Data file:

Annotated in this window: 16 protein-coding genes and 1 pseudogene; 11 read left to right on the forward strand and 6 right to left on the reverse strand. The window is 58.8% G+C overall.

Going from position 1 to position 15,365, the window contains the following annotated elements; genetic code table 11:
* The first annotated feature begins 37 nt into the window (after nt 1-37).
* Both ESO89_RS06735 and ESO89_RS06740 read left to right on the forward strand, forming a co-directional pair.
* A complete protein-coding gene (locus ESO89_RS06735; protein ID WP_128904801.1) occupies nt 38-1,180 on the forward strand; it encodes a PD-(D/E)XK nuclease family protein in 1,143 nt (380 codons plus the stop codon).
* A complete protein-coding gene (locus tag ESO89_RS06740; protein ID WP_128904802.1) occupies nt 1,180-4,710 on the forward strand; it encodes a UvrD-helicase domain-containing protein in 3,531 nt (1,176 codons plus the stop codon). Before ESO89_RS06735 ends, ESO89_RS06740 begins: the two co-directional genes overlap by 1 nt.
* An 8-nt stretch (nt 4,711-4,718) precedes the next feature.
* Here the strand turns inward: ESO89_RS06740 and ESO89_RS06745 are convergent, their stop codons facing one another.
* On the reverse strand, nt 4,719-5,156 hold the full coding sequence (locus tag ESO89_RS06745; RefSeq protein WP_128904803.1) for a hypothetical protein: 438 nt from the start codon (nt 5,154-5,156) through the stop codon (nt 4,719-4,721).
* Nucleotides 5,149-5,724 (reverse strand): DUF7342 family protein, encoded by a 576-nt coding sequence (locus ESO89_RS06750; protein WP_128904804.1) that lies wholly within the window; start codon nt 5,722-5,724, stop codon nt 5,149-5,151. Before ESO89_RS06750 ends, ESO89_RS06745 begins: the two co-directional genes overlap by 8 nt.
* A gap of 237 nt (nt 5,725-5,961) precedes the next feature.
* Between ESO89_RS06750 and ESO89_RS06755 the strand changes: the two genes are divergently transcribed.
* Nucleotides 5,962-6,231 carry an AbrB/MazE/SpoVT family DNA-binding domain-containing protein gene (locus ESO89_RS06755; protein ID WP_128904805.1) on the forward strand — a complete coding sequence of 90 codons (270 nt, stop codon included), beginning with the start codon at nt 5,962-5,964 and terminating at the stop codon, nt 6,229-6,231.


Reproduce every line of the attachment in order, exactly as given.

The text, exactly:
Annotated in this window: 16 protein-coding genes and 1 pseudogene; 11 read left to right on the forward strand and 6 right to left on the reverse strand. The window is 58.8% G+C overall.

Going from position 1 to position 15,365, the window contains the following annotated elements; genetic code table 11:
* The first annotated feature begins 37 nt into the window (after nt 1-37).
* Both ESO89_RS06735 and ESO89_RS06740 read left to right on the forward strand, forming a co-directional pair.
* A complete protein-coding gene (locus ESO89_RS06735; protein ID WP_128904801.1) occupies nt 38-1,180 on the forward strand; it encodes a PD-(D/E)XK nuclease family protein in 1,143 nt (380 codons plus the stop codon).
* A complete protein-coding gene (locus tag ESO89_RS06740; protein ID WP_128904802.1) occupies nt 1,180-4,710 on the forward strand; it encodes a UvrD-helicase domain-containing protein in 3,531 nt (1,176 codons plus the stop codon). Before ESO89_RS06735 ends, ESO89_RS06740 begins: the two co-directional genes overlap by 1 nt.
* An 8-nt stretch (nt 4,711-4,718) precedes the next feature.
* Here the strand turns inward: ESO89_RS06740 and ESO89_RS06745 are convergent, their stop codons facing one another.
* On the reverse strand, nt 4,719-5,156 hold the full coding sequence (locus tag ESO89_RS06745; RefSeq protein WP_128904803.1) for a hypothetical protein: 438 nt from the start codon (nt 5,154-5,156) through the stop codon (nt 4,719-4,721).
* Nucleotides 5,149-5,724 (reverse strand): DUF7342 family protein, encoded by a 576-nt coding sequence (locus ESO89_RS06750; protein WP_128904804.1) that lies wholly within the window; start codon nt 5,722-5,724, stop codon nt 5,149-5,151. Before ESO89_RS06750 ends, ESO89_RS06745 begins: the two co-directional genes overlap by 8 nt.
* A gap of 237 nt (nt 5,725-5,961) precedes the next feature.
* Between ESO89_RS06750 and ESO89_RS06755 the strand changes: the two genes are divergently transcribed.
* Nucleotides 5,962-6,231 carry an AbrB/MazE/SpoVT family DNA-binding domain-containing protein gene (locus ESO89_RS06755; protein ID WP_128904805.1) on the forward strand — a complete coding sequence of 90 codons (270 nt, stop codon included), beginning with the start codon at nt 5,962-5,964 and terminating at the stop codon, nt 6,229-6,231.